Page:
5,756 posts, read 4,230,719 times
Reputation: 3829
Quote:
Originally Posted by gsoboi78 View Post
Online shopping and "lifestyle centers" are the reason for the decline of traditional malls which is why we are seeing malls add entertainment elements and even residential and office in some cases.
Yes, if you're going to keep the structure of an enclosed mall, you need something in there to attract people to it. I think they should come up with a mall dedicated just to restaurants. That would be the best smelling mall in town!
Reply With Quote Quick reply to this message
 
Old 07-18-2018, 01:34 PM
 
6,800 posts, read 4,438,238 times
Reputation: 5345
Quote:
Originally Posted by skinsguy37 View Post
Yes, if you're going to keep the structure of an enclosed mall, you need something in there to attract people to it. I think they should come up with a mall dedicated just to restaurants. That would be the best smelling mall in town!
Thats actually pretty close to happening:

"Restaurants and other food tenants used to take up just 10 or 15 percent of a shopping center a decade ago. They occupy anywhere from 20 to 40 percent today, according to research from real estate services firm the CBRE Group."

"More and more “anchor stores” at shopping malls across America are being replaced with restaurants because popular ones like The Cheesecake Factory draw just as many customers, offer a more unique and personalized experience and are more resistant to the consumer habits that seem to be increasingly migrating online every day. In a $30 million renovation to the Oakbrook Center mall in Oak Brook, Illinois, for example, the former Neiman Marcus store was subdivided into two restaurants: Perry’s Steakhouse and Old Town Pour House."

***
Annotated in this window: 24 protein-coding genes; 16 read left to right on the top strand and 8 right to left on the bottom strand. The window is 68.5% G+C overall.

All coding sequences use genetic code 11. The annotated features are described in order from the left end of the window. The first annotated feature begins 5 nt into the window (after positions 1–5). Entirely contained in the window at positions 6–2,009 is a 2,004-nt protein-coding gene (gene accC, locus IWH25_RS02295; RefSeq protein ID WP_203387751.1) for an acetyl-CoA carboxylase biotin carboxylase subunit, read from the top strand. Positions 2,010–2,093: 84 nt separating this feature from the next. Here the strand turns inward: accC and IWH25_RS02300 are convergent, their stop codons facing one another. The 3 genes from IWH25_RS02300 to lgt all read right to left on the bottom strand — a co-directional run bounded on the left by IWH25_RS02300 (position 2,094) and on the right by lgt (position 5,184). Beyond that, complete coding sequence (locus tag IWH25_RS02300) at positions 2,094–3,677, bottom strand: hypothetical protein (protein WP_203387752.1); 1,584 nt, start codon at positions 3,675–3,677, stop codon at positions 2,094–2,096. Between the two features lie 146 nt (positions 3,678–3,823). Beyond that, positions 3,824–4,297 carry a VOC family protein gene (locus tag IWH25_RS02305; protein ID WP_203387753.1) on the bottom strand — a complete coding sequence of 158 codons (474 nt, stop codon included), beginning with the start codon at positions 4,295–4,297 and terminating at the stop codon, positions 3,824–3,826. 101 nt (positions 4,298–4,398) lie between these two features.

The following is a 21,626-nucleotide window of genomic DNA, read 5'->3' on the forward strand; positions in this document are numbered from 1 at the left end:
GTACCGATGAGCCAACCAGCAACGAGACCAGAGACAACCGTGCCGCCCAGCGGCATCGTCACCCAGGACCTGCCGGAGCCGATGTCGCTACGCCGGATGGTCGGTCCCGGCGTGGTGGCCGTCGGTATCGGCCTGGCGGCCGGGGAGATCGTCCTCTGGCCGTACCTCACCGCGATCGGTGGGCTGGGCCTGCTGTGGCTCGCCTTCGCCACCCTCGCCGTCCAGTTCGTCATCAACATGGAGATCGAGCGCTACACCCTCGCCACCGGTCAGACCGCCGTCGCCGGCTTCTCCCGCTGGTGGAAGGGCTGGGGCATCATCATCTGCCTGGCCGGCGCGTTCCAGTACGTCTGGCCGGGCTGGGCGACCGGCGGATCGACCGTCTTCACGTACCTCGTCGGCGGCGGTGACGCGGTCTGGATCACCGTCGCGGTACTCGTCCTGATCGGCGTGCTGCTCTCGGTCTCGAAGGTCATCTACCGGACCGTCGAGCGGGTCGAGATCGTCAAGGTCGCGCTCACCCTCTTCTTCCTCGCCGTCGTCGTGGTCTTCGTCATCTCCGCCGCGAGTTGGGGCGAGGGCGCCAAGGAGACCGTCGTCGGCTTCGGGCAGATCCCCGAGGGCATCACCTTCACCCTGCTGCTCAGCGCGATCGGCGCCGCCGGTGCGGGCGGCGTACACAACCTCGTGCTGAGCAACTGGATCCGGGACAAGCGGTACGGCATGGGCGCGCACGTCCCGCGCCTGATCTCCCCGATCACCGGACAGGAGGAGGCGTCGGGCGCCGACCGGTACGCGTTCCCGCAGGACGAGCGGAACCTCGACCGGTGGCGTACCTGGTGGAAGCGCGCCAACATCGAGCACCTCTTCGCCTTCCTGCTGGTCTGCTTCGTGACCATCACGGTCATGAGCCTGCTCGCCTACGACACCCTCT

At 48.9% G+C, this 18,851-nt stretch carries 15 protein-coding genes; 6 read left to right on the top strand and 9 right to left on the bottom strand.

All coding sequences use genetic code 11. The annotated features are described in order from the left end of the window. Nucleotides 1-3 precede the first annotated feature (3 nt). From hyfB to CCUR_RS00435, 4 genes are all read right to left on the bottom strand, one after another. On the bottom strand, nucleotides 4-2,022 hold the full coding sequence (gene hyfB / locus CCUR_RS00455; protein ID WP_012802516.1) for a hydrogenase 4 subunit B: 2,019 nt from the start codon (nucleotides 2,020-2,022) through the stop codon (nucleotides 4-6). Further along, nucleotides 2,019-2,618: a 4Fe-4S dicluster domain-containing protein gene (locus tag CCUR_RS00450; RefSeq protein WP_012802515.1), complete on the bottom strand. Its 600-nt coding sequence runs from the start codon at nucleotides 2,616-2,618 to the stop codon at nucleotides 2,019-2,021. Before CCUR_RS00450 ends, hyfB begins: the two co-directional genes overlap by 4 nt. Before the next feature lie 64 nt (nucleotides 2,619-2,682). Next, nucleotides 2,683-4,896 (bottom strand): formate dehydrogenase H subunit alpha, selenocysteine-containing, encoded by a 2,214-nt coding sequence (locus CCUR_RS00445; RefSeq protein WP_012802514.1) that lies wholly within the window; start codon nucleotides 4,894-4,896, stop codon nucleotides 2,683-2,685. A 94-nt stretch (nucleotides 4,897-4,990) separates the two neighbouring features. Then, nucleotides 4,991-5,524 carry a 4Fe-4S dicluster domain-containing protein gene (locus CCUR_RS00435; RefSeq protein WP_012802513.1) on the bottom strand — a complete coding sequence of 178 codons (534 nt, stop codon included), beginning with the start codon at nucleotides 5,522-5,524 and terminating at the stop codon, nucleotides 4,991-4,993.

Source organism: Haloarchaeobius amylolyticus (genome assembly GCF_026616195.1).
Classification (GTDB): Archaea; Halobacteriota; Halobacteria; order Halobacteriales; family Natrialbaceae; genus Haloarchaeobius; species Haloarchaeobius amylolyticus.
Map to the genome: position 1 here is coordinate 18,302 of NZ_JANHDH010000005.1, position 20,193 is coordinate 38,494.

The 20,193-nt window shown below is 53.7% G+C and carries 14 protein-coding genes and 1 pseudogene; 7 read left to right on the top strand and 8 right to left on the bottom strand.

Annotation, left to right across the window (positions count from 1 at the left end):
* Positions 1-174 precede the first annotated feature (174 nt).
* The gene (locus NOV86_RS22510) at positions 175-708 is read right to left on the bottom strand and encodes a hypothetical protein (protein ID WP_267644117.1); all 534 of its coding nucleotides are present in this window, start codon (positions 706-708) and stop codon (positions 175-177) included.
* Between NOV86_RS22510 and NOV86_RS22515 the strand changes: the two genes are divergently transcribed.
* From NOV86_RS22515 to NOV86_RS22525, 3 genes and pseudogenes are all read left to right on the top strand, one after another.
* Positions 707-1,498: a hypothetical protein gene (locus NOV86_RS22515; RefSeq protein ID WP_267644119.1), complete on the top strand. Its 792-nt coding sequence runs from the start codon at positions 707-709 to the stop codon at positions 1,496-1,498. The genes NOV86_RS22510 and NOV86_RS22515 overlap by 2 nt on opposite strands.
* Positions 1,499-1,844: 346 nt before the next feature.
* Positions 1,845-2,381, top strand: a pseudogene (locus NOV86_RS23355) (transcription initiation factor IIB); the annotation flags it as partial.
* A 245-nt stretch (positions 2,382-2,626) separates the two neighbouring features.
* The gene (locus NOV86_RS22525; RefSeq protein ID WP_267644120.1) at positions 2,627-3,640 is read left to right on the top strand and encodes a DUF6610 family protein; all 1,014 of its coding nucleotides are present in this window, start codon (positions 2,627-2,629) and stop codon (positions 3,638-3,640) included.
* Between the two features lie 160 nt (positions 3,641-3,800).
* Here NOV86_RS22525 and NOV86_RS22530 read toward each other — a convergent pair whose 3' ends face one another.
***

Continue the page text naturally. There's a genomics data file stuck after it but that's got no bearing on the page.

https://www.pymnts.com/news/retail/2...pping-centers/

"A suburb of Memphis plans to turn its factory outlet mall site into a large mixed-use development that includes restaurants and a hotel. The mall has been empty for more than five years. In Florida, Sears Holdings (SHLD) is asking the city of Aventura for permission to turn its department store and auto center there into an open-air village with restaurants, a hotel, office and retail space."

https://www.cbsnews.com/media/10-new...doned-malls/6/
Reply With Quote Quick reply to this message
 
Old 07-18-2018, 03:11 PM
 
Location: Greensboro, NC USA
4,580 posts, read 4,401,372 times
Reputation: 1488
Quote:
Originally Posted by skinsguy37 View Post
Yes, if you're going to keep the structure of an enclosed mall, you need something in there to attract people to it. I think they should come up with a mall dedicated just to restaurants. That would be the best smelling mall in town!
One thing Four Seasons has going for it is a convention center and a 1,000 room hotel on the property. Too bad Joe Koury's dream never materialized with the hotel/convention center being connected to the mall. After Joe Koury died, Koury Corp. Lost its vision and stopped taking on big development projects like Joe Koury took on. Koury Corp became just another development company. Joe Koury was today's version of Roy Carroll. The only difference is that Joe Koury didn't invest in downtown.
Reply With Quote Quick reply to this message